Everyone knows the meaning of procrastination. Of course, there’s the obvious form, which is delaying whatever you want or need to do, but that also ties into a bigger issue, which forms the larger and more severe form.
These things vary in size, form and severity. From answering an email, to having lunch, to being completely and utterly distracted by your friends or family. The little ones are bad, but everything gets progressively worse until the point when you get absolutely nothing done.
In the age of the internet, there are a lot of potential distractions. Here’s just a small list of online distractions:
- Social Media: These websites are killer and a great way to procrastinate. One minute you’re just checking your messages, and the next, you’re checking everything your friends have posted.
- Email: It’s always hard to stray away from these potentially business-related emails. The problem? They take up time and often a lot of emails come from social media websites. See a trend? It’s a vicious cycle.
- Blog: I generally have my posts written and up in half an hour, sometimes longer. Add a bit of procrastination to that and it can take up to two hours, which is more procrastination from writing.
Of course, that’s not the only type of procrastination. What about things that happen around you, away from the laptops? Here’s another few things that cause procrastination:
- Books: Every writer is also a reader. Reading is essential, but it can also be a huge distraction from writing.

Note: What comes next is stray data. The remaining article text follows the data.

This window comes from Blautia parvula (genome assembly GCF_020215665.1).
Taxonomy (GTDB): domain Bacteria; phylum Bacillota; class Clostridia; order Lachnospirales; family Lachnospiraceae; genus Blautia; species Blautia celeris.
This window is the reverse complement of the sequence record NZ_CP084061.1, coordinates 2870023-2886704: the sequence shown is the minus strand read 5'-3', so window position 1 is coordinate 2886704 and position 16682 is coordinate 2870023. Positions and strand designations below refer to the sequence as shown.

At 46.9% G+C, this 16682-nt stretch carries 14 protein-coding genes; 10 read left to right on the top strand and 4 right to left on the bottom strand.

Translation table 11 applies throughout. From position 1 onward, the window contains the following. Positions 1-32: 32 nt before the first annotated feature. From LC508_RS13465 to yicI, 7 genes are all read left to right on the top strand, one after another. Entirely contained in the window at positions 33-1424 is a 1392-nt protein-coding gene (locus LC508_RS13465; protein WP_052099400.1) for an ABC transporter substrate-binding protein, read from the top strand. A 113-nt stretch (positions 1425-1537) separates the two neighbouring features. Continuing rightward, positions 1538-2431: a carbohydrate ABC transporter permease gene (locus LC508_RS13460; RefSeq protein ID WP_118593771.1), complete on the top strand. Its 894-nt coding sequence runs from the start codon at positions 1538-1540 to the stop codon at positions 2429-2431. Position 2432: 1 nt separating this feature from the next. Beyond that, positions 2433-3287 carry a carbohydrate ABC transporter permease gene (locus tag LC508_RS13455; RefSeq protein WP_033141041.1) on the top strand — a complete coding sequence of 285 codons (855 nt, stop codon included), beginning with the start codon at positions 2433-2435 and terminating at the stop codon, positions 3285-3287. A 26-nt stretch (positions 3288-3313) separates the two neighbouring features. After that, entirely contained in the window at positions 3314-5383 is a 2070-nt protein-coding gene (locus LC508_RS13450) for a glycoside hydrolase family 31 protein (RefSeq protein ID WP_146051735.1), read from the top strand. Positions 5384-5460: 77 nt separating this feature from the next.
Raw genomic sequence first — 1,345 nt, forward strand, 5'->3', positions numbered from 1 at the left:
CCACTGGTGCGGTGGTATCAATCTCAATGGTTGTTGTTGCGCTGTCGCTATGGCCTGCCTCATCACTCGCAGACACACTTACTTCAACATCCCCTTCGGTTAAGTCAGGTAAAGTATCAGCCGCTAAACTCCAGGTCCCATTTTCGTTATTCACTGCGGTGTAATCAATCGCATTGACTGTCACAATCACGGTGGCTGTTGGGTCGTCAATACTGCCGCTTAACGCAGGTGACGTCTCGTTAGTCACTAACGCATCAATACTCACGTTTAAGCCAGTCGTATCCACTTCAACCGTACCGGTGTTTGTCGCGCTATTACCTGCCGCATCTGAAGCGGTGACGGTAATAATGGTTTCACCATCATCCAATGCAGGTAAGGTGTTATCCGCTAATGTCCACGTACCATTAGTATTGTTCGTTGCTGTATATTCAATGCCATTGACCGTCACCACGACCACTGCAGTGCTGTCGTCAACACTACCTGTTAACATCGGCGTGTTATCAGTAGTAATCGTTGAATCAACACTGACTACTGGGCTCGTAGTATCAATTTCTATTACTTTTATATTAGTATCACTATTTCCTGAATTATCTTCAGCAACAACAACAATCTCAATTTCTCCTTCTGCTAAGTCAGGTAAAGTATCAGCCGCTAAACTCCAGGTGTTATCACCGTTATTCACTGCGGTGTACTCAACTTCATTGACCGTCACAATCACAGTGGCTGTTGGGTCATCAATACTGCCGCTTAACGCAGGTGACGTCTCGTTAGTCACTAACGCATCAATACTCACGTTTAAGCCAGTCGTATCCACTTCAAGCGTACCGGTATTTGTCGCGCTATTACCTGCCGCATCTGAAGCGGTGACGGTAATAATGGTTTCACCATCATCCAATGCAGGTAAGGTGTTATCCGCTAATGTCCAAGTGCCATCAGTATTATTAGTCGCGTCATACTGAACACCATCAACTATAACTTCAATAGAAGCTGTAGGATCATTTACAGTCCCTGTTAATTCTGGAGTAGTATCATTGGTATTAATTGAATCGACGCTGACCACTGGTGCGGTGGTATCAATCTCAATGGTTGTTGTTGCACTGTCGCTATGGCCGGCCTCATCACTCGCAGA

- Family/Friends: It’s hard to resist when friends or family members say they need you for something. Sure, it’s fine every now and then, but you need time that is specifically for writing time. If they approach you while you’re writing, ask them if it could wait until later. No harm done.
- Television: Similar to reading. There’s nothing like sitting down to watch one of your favorite shows or movies, especially if it has to do with your preferred genre of writing and reading.
The best way I find to avoid distractions is something I mentioned briefly already. Pick a set timeframe or simply an amount of time that you will use for writing, end of discussion. Make sure friends and family know. Disconnect the internet if you have to, and turn off your television.
One thing I always do is listen to music while I write – soundtracks from my favorite video games, mostly without lyrics. It blocks noises from the outside room and makes it so that I can focus on writing, even if someone else is watching a show or movie in the same room.
Another thing I do is set smaller goals within my main goal. After writing 500 words, I briefly allow myself to check my websites and email. Briefly, which means in under ten minutes. After that, it’s back to writing!
What works for me might not work for you, so let me know in the comments! How do you avoid being distracted? Share your stories!
- Progress: How does it make you feel? (natashamcneely.wordpress.com)